For all the talk about focusing on just the next game, John Mulvey’s eyes scrolled down quickly when the Division I schedule came out.

The Portsmouth High School boys basketball team’s slate would be front-loaded with rivalry games: Winnacunnet, Exeter, Dover and Spaulding, all before the season reached the midpoint.

“It’s interesting that we play them all fairly early,” said Mulvey. “We have all those tests and they’re going to be good tests for us. It’s exciting that we have good basketball on the Seacoast.”

A quick peek at the standings as the one-third pole approaches shows what many onlookers suspected at the start of the season, that the balance of D-I power rests on the Seacoast.

Exeter is 5-0, deep and averaging better than 60 points a game. Winnacunnet is 5-0, deep and allowing a minuscule 34.2 points a game. The only other unbeaten team to this point is Salem (6-0).

Go down a tier and you’ll see Spaulding (3-2), Portsmouth (3-3) and Dover (3-3) right in the mix, each producing at least one result to this point that makes us think they could be a tough tournament out down the road.

But as far as the tasty head to head matchups? We’re blowing through them faster than the Patriots blew though the Chargers.

On Friday, Portsmouth will host Spaulding, closing out the “Seacoast 5” portion of its schedule just eight games into the regular season.

In fact, once we get past a monster night of rivalry games on Feb. 1 (Winnacunnet at Exeter, and Spaulding at Dover), there’s only two Seacoast 5 battles left: Dover at Exeter on Feb. 26, and Winnacunnet at Spaulding on March 1.

So now’s as good a time as any for a Seacoast 5 snapshot, good teams -- potentially great teams -- that each have something they’ll need to overcome to get to where they want to be.

* Exeter -- history. It’s tough to pick a deeper team at this stage of the season than the Blue Hawks. They have forwards who can score in bunches (Josh Morissette and Kevin Henry), and ball-handlers galore, a group led by Ryan Grijalva, Cam Clark and Max Rose.

But in the back of their minds, every Exeter fan wonders what kind of misfortune awaits in March, like last year, when a winnable semifinal game against Dover slipped through the Hawks’ fingers.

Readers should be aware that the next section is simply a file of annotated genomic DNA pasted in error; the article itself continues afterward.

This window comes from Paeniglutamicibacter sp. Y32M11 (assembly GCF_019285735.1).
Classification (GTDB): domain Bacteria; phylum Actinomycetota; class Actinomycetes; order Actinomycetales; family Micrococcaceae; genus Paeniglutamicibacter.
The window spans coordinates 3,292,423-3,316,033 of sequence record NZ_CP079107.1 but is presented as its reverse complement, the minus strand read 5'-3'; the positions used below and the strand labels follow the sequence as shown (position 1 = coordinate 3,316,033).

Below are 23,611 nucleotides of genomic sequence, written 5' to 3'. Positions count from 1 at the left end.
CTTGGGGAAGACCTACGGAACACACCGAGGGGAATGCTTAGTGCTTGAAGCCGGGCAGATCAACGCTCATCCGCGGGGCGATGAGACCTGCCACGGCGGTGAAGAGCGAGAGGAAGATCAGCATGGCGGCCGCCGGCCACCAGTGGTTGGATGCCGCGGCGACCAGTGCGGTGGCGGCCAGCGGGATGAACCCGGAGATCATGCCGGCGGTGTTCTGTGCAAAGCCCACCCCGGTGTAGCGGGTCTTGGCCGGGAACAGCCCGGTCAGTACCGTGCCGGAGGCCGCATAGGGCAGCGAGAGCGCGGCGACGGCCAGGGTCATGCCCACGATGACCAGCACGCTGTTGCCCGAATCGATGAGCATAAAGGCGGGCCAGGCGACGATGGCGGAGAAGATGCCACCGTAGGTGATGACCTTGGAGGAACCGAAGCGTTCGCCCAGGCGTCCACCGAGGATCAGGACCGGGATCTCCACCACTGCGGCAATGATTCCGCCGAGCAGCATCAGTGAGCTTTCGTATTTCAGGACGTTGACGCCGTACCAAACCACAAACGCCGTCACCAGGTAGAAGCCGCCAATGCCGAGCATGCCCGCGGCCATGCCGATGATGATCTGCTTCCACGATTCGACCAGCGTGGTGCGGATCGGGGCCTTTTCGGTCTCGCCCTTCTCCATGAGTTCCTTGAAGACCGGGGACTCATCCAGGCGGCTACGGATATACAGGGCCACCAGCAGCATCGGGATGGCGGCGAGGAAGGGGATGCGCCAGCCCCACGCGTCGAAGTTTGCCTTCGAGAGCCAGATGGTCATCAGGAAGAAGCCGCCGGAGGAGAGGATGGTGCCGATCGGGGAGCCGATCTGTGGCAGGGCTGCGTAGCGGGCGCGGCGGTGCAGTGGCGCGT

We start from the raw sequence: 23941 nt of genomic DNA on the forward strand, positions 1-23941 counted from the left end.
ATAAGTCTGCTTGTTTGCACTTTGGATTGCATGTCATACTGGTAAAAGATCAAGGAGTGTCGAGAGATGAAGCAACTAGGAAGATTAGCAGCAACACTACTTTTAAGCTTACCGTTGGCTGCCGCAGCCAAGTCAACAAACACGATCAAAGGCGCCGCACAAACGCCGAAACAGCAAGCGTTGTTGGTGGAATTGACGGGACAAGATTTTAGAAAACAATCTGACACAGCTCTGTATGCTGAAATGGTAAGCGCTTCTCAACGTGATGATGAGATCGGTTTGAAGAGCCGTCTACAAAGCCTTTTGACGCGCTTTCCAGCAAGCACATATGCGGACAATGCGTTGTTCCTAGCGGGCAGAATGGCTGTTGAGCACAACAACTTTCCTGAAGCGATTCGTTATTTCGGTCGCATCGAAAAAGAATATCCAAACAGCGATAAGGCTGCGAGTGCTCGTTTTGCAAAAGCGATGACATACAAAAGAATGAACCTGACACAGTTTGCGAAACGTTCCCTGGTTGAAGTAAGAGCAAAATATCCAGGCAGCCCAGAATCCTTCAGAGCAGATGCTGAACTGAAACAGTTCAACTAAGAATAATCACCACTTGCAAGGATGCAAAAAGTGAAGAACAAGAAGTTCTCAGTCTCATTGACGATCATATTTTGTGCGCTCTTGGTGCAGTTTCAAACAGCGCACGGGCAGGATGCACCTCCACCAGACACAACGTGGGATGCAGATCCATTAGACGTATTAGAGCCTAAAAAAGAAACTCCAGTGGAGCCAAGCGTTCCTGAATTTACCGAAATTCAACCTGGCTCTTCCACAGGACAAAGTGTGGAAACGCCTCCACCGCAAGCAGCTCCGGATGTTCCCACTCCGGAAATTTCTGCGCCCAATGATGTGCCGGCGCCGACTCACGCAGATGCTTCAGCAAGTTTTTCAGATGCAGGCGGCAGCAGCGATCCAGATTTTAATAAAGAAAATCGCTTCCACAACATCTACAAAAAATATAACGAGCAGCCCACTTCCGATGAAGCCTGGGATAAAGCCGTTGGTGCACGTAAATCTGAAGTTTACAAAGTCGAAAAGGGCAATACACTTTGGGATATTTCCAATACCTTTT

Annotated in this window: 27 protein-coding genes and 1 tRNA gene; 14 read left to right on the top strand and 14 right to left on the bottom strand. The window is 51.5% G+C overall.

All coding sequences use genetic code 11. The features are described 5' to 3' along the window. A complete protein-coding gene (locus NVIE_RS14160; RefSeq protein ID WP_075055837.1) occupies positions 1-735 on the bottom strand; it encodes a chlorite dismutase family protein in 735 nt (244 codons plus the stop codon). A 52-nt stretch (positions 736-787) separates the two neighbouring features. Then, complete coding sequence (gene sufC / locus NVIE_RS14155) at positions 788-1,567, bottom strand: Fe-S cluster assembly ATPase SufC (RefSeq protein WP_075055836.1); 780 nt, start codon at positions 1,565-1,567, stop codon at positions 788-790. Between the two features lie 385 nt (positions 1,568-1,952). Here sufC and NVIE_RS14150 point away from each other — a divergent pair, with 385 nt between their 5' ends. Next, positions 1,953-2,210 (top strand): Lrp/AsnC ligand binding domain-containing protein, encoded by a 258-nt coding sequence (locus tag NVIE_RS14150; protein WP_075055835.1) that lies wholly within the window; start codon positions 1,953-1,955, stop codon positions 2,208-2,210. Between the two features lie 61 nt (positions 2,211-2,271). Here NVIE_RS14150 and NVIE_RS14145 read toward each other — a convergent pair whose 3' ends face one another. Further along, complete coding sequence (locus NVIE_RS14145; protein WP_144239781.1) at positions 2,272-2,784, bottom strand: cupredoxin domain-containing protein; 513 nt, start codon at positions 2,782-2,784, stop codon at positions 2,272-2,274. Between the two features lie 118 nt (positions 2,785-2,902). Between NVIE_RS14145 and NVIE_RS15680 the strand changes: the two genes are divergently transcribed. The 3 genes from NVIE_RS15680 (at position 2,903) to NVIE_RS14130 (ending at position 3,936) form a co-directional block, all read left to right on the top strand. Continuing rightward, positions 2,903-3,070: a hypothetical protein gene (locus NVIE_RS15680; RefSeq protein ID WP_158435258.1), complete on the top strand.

* Winnacunnet -- peaking too early. The Warriors check all the boxes of a contender. They have one of the state’s best big men in 6-foot-7 Jack Schaake, a dynamic scorer in Ben Allen and a bunch of seasoned role players who do the things that need to be done on the court.

They've answered every challenge so far. But the schedule the rest of January and February is a daunting one, with very few breathers.

“This is just part of a Division I season, where you are going to have to play tough teams on the road,” coach Jay McKenna told Seacoast Media Group after Friday’s hard-fought, 55-50 win at Manchester Central.

* Spaulding -- handling the ball. 1,000-point scorer Arie Breakfield is a star. Guard Keagan Calero can get to the basket and score.

We all know the Red Raiders can defend. Can they handle the ball enough against pressure to get it to their standouts and keep pace with the league’s elite? Ball-handling was a culprit in Friday’s 51-38 loss to Exeter that saw the team concede the game’s final 10 points and not score for the last 2:46.

* Portsmouth -- handling the moments. With only two players (Alex Tavares and Calvin Hewett) back from last year’s championship rotation, it was going to take time for the young players plugged into the holes in the lineup to catch up.

Guys like Thomas Degnan, Coleman Brewster, Jacob Boutin and Zach Paradis have shown flashes that their development is ahead of the curve, at both ends of the court.

“Last year I played JV and this year I’ve had to step up a lot,” said Brewster, a sophomore point guard who scored 18 points against Memorial on Tuesday. “Be more mature and handle it. But I think I’ve been playing pretty well and the guys are good with it.”

The flip side was getting overwhelmed at the start at Salem on Friday, falling behind 16-0 in a game they’d eventually lose, 58-43. That won't be the only teaching moment this winter.

* Dover -- the supporting cast. Few players in Division I are going to command defensive respect like combo guard Ty Vitko, a 6-foot-3 ball-handler/slasher/shooter who’ll put the team on his back some nights.

Fleshing out the lineup to give him the offensive help he needs is a top early-season priority. Kingsley Breen, a 6-foot-3 sophomore guard, has emerged as a second option, but more are needed.

“Ty’s a very good player and he’s very experienced,” said Dover coach Matt Fennessy. “We just don’t have a lot of experience (around him). We have a number of role players back from last year, but they’re in elevated roles and they have to make plays consistently.”

 

Mike Zhe is a Herald staff writer. He can be reached at mzhe@seacoastonline.com. Follow him on Twitter at @MikeZhe603.